As the Chaldean Catholic Church begins their annual synod, Pope Francis kicked the meeting off by telling leaders of the eastern rite that given the new apprehensions arising from increasing political instability, they must urgently work to promote unity at all levels of society. “If in fact a tragic page has closed in some regions of your country, it means that there is still much to be done,” the Pope said Oct. 5, urging Chaldean Church leaders in Iraq “to work tirelessly as builders of unity.”
This unity is especially important between pastors of the Chaldean Catholic Church and leaders of other Catholic rites in the area, who should work together in “promoting dialogue and collaboration among all the actors of public life” in helping to facilitate the return of displaced persons and to heal divisions, he said.
Francis stressed that this commitment to unity “is necessary now more than ever in the current Iraqi context, faced with new uncertainties about the future.” “There is need for a process of national reconciliation and of a joint effort of all the components of society, to reach shared solutions for the good of the whole country,” he said, and voiced his hope that the “strength of spirit, hope and industriousness” characteristic of Iraqi society would never diminish.
He told the Church leaders to “remain firm” in their intention of “not falling into discouragement before the difficulties that still remain despite what has been done in the reconstruction work on the Nineveh Plain.”
Pope Francis spoke to participants in the Synod of the Chaldean Catholic Church, which is taking place from Oct. 4-8 in Rome,and comes on the tails of a recent Aid to the Church in Need conference on rebuilding towns and villages on the Nineveh Plains, during which Patriarch Luis Rafael Sako, Chaldean Patriarch of Baghdad, was a keynote speaker.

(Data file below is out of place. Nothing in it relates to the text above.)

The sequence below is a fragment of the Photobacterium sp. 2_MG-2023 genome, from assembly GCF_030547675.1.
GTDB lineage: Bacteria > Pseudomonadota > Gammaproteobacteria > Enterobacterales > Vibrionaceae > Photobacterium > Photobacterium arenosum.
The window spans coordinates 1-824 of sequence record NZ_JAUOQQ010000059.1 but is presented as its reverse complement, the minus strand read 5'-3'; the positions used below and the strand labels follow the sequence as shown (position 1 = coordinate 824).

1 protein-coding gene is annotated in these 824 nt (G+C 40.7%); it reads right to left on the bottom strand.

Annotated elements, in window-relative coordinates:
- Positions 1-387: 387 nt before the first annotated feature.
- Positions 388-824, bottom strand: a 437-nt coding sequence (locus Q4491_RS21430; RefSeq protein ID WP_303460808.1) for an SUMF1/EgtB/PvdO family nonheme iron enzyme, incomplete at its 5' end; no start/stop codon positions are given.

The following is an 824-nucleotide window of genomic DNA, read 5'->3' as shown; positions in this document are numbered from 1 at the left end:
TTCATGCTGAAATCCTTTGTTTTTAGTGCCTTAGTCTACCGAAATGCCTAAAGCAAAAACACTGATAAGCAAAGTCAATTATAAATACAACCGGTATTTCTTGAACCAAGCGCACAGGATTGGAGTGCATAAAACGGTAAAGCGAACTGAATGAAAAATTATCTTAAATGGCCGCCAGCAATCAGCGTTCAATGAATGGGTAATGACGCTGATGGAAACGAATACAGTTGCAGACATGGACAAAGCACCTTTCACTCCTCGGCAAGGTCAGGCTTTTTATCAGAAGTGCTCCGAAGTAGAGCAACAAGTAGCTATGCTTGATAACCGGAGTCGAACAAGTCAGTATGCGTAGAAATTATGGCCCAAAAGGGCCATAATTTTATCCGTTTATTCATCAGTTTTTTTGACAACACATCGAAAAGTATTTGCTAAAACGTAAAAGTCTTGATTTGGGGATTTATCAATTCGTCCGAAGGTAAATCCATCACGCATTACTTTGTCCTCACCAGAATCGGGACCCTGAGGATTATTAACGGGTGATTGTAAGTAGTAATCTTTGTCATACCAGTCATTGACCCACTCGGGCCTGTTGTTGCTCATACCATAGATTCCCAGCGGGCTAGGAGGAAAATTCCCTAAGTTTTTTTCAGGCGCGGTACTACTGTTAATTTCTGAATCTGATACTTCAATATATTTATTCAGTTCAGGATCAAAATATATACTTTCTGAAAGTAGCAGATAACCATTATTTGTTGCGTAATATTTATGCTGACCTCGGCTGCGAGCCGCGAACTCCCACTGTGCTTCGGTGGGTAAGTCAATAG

In addition to new fears and uncertainties roused by the recent referendum vote to liberate Iraqi Kurdistan from the Iraqi central government, making it an independent state, other talking points in the Chaldean synod will include forced migration, the return of displaced persons, the rebuilding of villages on the Nineveh Plains, Chaldean Church law, liturgical topics and vocational pastoral activities.
In his speech, the Pope said that given Iraq's roots as a land of “civilization, encounter and dialogue” evangelized by St. Thomas the Apostle, it's especially important that Christians in the region are united in promoting “respectful relations and interreligious dialogue through all components of society.”
He also encouraged them for a number of new vocations to the priesthood and religious life. However, with a general decline in vocations throughout the Church, Francis also cautioned against “welcoming into seminaries people who are not called by the Lord.” “It's necessary to examine well the vocation of youth and to verify their authenticity,” he said, explaining that formation in seminaries must be integral and “capable of including various aspects of life responding in a harmonious way to the four human, spiritual, pastoral and intellectual dimensions.”
The Pope also urged Chaldean Church leaders to work together with the Latin Church to address the diaspora of their faithful throughout the world, with an eye to the local ecclesial contexts in which they live, both from a numerical point of view, and that of religious liberty. Special attention must be paid, he said, to the pastoral care of faithful in the territories where ancient eastern communities “have long been established,” while also promoting “communion and fraternity with the Latin rite communities in order to give the faithful a good witness without spreading divisions and disagreements.”
The Congregation for Oriental Churches will help in this task, Pope Francis said, and closed his address praying that the Chaldean Synod gathering would be “a fruitful moment of fraternal dialogue and reflection for the good of the beloved Chaldean Church.”